Will a 'passenger bill of rights' really work?
After what should have been a two-hour flight from New York to North Carolina turned into a 15-hour ordeal, Uli Schemet has no doubt that Congress should approve an airline passenger's bill of rights.
"It's an outrage that airlines are allowed to book as many flights as they want, knowing full well it will create enormous delays," he says. "Consumers get stuck on the tarmac, have their flights rerouted - it's ridiculous."
As the summer travel season gets under way, the US Senate is expected to take up the Airline Customer Service Improvement Act. It would codify many of the airlines' pledges to do better in reducing delays, notifying passengers about problems, and handling baggage - promises made two years ago in an effort to head off similar federal legislation.
To supporters, the bill is a much-needed cudgel to prod the airlines into taking the needs of the flying public seriously, even if it doesn't address some of the underlying causes of the nation's near-gridlocked skies - such as lack of runway space and the overburdened air-traffic-control system. To critics, the bill is just a Band-Aid that will allow politicians to hold a press conference to announce they're doing something - although from the airlines' perspective, it's nothing more than bureaucratic meddling.
Either way, the bill's imminent arrival on the Senate floor points up the public's increasing frustration with both the airlines and the government's inability to make a trip to Grandma's as reliable and hassle-free as possible.
"Last year, there were a higher number of complaints, the worst baggage-handling record, more involuntary denied boardings, and a worse on-time percentage [of arrivals]," says Dean Headley, a professor at Wichita State University in Kansas and co-author of the annual Airline Quality Rating. "The airlines basically ignored the customers for the last two years."
The airlines insist they have been working to improve flying conditions. They point to a report in February by the Department of Transportation's inspector general that gave them an A for effort in implementing their voluntary customer-service plan. The report, however, sharply criticized the airlines' actual performance and outlined steps the airlines could take to improve service.
Some of those recommendations are being implemented by the airlines on their own. For example, they're including in the so-called contract of carriage (all that small print on the back of tickets) the 12-point customer-service assurances the airlines pledged to earlier - like offering the lowest fare and notifying customers of known delays and cancellations. The provisions, in essence, would give passengers the right to sue to enforce them.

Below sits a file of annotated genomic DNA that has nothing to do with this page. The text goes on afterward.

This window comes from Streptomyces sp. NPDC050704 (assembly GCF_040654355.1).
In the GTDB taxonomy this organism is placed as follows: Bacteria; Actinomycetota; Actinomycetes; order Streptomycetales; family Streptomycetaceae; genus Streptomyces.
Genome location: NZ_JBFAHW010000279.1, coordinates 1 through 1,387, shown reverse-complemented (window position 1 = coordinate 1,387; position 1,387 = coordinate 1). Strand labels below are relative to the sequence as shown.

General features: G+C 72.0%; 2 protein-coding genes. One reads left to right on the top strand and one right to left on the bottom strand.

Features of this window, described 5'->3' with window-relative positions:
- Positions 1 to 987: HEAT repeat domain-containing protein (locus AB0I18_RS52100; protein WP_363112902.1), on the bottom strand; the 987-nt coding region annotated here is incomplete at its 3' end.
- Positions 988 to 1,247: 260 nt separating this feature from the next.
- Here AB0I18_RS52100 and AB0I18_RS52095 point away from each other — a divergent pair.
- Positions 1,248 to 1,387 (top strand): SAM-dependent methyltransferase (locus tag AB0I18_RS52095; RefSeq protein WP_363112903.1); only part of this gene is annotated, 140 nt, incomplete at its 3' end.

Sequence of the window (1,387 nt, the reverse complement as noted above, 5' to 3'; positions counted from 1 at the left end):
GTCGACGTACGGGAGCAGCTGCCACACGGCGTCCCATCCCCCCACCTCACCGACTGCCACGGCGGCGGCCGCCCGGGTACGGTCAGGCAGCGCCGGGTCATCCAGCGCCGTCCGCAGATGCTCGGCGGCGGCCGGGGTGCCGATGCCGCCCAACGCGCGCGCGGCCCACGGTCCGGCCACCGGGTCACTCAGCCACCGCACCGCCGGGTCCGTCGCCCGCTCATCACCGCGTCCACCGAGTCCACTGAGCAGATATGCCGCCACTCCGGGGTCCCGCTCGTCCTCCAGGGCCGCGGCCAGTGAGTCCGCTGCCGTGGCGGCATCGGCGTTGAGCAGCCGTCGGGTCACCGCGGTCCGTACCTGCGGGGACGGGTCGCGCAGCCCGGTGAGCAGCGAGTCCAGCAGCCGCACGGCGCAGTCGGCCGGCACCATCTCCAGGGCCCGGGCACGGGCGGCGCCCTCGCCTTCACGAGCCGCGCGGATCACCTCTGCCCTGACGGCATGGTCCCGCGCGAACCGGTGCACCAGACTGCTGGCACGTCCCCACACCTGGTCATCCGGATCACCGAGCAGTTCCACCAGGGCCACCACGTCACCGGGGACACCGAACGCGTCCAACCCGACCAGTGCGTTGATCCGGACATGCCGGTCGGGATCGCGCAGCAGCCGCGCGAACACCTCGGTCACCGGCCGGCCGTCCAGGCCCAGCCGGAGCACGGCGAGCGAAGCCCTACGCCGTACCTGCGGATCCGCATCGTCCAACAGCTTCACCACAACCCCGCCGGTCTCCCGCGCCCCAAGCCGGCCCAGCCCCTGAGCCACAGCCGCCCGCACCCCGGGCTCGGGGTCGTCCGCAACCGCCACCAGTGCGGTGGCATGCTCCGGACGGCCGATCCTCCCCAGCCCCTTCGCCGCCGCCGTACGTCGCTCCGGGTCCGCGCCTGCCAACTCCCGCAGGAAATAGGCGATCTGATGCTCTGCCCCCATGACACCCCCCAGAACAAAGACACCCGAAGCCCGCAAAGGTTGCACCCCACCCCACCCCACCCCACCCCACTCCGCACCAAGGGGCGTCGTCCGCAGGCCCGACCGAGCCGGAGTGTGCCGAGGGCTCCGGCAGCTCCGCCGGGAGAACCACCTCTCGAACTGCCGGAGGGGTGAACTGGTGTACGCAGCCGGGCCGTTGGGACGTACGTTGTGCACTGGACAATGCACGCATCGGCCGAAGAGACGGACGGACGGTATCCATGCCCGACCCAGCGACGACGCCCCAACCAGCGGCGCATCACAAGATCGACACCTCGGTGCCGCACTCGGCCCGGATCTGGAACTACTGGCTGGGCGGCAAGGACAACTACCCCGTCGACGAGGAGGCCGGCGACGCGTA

The points are also contained in the so-called passenger bill of rights, sponsored by Sens. John McCain (R) of Arizona and Ernest Hollings (D) of South Carolina. Airlines have been trying to head off the legislation, arguing it will be "the camel's nose under the tent" of government re-regulation.
"I'd be much more comfortable as an airline passenger with Herb Kelleher as chairman of Southwest Airlines deciding what is best for Southwest, rather than Washington politicians or federal government bureaucrats," says Michael Wascom of the Air Transport Association, the lobbying group for the major airlines. "I mention Southwest because the greatest regulatory impact of this legislation will be felt by the low-cost carriers in the form of increased compliance and monitoring costs."
BUT critics are unmoved by such warnings and by pledges of goodwill, particularly in this era of deregulation and mergers, which could leave only a handful of major carriers. Some analysts, like economist James Brock of Miami University in Ohio, believe that unless the government can encourage greater competition, no amount of legislation or pledges of goodwill will solve the current crush in the skies.
"Deregulation does not mean laissez faire and no regulation. It was designed to create a system where competition can take place, and to do that, you have to enforce the antitrust laws," he says. "That has not happened."
The major airlines have not been shy about using the full force of their muscle to ease out start-up competitors. In an unprecedented Justice Department suit, American Airlines was charged with using predatory pricing and anticompetitive strategies to drive smaller competitors out of business.
The airline, Justice alleged, lowered prices and increased seats on routes where the competitors had set up shop - just long enough to drive the competitors out of business. Then, when the competitors folded, American's prices went right back up.
A federal judge, however, threw out the suit, saying the Dallas-based airline used "brass knuckles, not bare-knuckled" competition. The Justice Department has not decided whether to appeal, but critics doubt that the Bush administration would take on the Dallas-based company.
Because of such documented practices by the major carriers, Professor Brock and other experts believe the government should be more aggressive in enforcing antitrust laws.
"There's a difference between government intervention to promote competition versus the kind of government intervention that you're getting now with the bill of rights," says Brock. "Promoting competition really minimizes the amount of government intervention in the private sector, whereas the bill of rights ignores the root problem and ends up expanding government involvement."
(c) Copyright 2001. The Christian Science Monitor